Meaty Bones

When choosing raw bones for your dog, it’s good to get those that have some meat on them. This provides both additional nutrition and stimulation at the same time. Just be sure the type of bone is appropriate and there is no added salt or seasoning flavors, which could be harmful to your dog. It’s also a good idea to trim excess fat, which is not healthy for a dog’s digestion and could lead to serious issues such as pancreatitis. Dogs should only ingest lean protein meats free from excessive fat.

Generally speaking, Lamb is safe and digestible. Dense Beef bones are also full of nutrients and Pork is okay, as long as it’s also plain and unseasoned. Just be sure it’s sturdy and not something that could splinter or chip. If you are uncertain, you can ask a butcher. They know which bones are safe and some even set aside bones specifically for their dog parent customers!

Bring a Doggy Bag of Bones Home?

While everyone wants to pamper their special pooch with a rare treat, bringing home the leftover T-Bone steak you just enjoyed at your favorite restaurant is not a good idea and could cause serious harm to your beloved pet.

Going back to the aforementioned information about cooked bones, it’s never a good idea to give cooked bones to your dog because cooking causes the bones to become brittle making them susceptible to splintering and a choking hazard. Furthermore, restaurant meat with bones will be seasoned, marinated or sauced with ingredients that can be harmful to dogs as well.

As a rule of thumb, if you want to share the joy of indulging in a treat with your canine companion, be sure the one you give them is appropriate both for safety and nutrition.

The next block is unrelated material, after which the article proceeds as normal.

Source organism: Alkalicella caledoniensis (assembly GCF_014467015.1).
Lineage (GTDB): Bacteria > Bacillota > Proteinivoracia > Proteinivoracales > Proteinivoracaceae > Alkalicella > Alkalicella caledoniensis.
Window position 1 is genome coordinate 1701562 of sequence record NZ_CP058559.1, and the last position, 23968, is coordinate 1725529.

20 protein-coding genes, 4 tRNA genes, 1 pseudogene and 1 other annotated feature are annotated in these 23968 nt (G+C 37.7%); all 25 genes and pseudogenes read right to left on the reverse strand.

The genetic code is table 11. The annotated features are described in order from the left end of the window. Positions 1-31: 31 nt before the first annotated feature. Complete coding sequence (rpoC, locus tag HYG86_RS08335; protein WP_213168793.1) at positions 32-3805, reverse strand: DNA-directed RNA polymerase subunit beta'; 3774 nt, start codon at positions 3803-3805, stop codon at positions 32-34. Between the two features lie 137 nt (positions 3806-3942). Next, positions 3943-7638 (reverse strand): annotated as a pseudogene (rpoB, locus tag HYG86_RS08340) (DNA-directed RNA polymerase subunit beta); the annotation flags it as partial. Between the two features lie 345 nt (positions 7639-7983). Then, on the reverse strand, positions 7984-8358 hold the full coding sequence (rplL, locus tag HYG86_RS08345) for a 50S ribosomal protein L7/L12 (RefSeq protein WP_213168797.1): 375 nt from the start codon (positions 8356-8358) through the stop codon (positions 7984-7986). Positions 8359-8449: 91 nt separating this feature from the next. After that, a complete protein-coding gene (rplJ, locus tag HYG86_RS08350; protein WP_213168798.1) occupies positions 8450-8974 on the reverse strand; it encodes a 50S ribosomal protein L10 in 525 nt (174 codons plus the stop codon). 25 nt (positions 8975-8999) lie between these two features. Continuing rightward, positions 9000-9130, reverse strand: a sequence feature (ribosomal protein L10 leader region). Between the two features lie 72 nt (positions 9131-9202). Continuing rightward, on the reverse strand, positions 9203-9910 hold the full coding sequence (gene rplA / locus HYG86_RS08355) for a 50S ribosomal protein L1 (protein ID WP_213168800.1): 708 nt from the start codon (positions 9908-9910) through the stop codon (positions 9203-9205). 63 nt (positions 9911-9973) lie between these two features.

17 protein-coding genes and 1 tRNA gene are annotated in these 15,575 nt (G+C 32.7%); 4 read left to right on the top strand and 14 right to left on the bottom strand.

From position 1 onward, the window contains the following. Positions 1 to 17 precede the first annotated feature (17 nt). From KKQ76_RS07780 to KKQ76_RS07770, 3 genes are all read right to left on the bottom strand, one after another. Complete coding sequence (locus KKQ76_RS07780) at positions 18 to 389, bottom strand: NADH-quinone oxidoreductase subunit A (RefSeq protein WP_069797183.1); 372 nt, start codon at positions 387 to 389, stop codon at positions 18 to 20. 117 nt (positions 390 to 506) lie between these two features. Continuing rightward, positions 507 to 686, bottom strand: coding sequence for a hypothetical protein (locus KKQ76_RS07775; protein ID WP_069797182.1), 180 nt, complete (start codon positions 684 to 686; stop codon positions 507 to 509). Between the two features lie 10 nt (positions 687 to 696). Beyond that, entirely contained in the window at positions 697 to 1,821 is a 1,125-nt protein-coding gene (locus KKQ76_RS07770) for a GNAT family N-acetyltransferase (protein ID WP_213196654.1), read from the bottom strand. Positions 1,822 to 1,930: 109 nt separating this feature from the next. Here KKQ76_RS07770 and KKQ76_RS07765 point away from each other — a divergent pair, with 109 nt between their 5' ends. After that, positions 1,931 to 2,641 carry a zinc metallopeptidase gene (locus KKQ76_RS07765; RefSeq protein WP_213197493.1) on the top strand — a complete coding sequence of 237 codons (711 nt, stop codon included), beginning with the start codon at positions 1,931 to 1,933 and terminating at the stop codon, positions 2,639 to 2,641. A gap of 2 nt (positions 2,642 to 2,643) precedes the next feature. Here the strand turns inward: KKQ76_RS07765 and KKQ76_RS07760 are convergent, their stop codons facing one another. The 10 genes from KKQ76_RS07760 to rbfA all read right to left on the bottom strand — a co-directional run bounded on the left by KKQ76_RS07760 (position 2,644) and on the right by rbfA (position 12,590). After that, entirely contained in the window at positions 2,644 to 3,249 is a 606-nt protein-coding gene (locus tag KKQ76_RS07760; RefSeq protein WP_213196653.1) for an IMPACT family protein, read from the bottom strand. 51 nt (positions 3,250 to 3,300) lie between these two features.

Always Supervise Your Dog

When giving any type of bone or treat, you should always supervise your dog while they are gnawing away. Be alert to any potential cracking or chipping sounds and remove the bone immediately if the integrity of the bone begins to break down.

Generally speaking, a raw bone can be enjoyed for up to twenty minutes and should be discarded thereafter. If you’ve bought a number of bones from your local butcher or grocer keep them refrigerated in an air tight bag or container and let them come to room temperature before offering it to your dog if they have any sensitivity to cold. Dogs can generally chew raw bones safely one to three times per week.

What Bones to Avoid

  • Cooked bones because they can easily splinter and cause internal injury.
  • Bones that are too large, such as weight-bearing bones of larger animals like deer or cows, because they can be too hard and damage your dog’s teeth.
  • Fish bones are too small and can also cause injury or a choking hazard.
  • Tubular bones because they can get stuck in your dog’s throat or digestive tract.

Give Bones Responsibly

By following safe guidelines, bones can be a wonderful treat for your dog. They can help with dental health, provide essential nutrients, and keep your pup entertained while providing an outlet to expend excess energy. However, it’s crucial to ensure you are giving the proper types of bones for the allowable time and always closely supervise their bone chewing time so your canine companion can safely enjoy their tasty treat.